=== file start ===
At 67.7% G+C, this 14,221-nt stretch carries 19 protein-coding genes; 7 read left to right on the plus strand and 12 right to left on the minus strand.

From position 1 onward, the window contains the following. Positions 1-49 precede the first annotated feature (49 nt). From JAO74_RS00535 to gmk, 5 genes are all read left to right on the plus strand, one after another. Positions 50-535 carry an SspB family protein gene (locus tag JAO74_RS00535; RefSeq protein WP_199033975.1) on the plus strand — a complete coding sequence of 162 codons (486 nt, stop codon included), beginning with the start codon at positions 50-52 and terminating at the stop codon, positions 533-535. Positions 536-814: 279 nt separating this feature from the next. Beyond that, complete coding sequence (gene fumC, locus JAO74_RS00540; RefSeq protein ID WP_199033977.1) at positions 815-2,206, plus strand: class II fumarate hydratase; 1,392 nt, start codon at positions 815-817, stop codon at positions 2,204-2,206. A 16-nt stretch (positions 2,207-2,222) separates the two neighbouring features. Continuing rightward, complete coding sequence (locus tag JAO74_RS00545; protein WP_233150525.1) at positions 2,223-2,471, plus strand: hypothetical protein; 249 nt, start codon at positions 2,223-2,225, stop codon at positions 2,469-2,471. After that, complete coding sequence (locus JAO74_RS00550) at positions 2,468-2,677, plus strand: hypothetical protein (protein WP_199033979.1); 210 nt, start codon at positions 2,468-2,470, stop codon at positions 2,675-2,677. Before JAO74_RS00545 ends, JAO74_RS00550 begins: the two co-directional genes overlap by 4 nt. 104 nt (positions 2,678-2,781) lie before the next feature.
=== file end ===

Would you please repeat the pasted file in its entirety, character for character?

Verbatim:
At 67.7% G+C, this 14,221-nt stretch carries 19 protein-coding genes; 7 read left to right on the plus strand and 12 right to left on the minus strand.

From position 1 onward, the window contains the following. Positions 1-49 precede the first annotated feature (49 nt). From JAO74_RS00535 to gmk, 5 genes are all read left to right on the plus strand, one after another. Positions 50-535 carry an SspB family protein gene (locus tag JAO74_RS00535; RefSeq protein WP_199033975.1) on the plus strand — a complete coding sequence of 162 codons (486 nt, stop codon included), beginning with the start codon at positions 50-52 and terminating at the stop codon, positions 533-535. Positions 536-814: 279 nt separating this feature from the next. Beyond that, complete coding sequence (gene fumC, locus JAO74_RS00540; RefSeq protein ID WP_199033977.1) at positions 815-2,206, plus strand: class II fumarate hydratase; 1,392 nt, start codon at positions 815-817, stop codon at positions 2,204-2,206. A 16-nt stretch (positions 2,207-2,222) separates the two neighbouring features. Continuing rightward, complete coding sequence (locus tag JAO74_RS00545; protein WP_233150525.1) at positions 2,223-2,471, plus strand: hypothetical protein; 249 nt, start codon at positions 2,223-2,225, stop codon at positions 2,469-2,471. After that, complete coding sequence (locus JAO74_RS00550) at positions 2,468-2,677, plus strand: hypothetical protein (protein WP_199033979.1); 210 nt, start codon at positions 2,468-2,470, stop codon at positions 2,675-2,677. Before JAO74_RS00545 ends, JAO74_RS00550 begins: the two co-directional genes overlap by 4 nt. 104 nt (positions 2,678-2,781) lie before the next feature.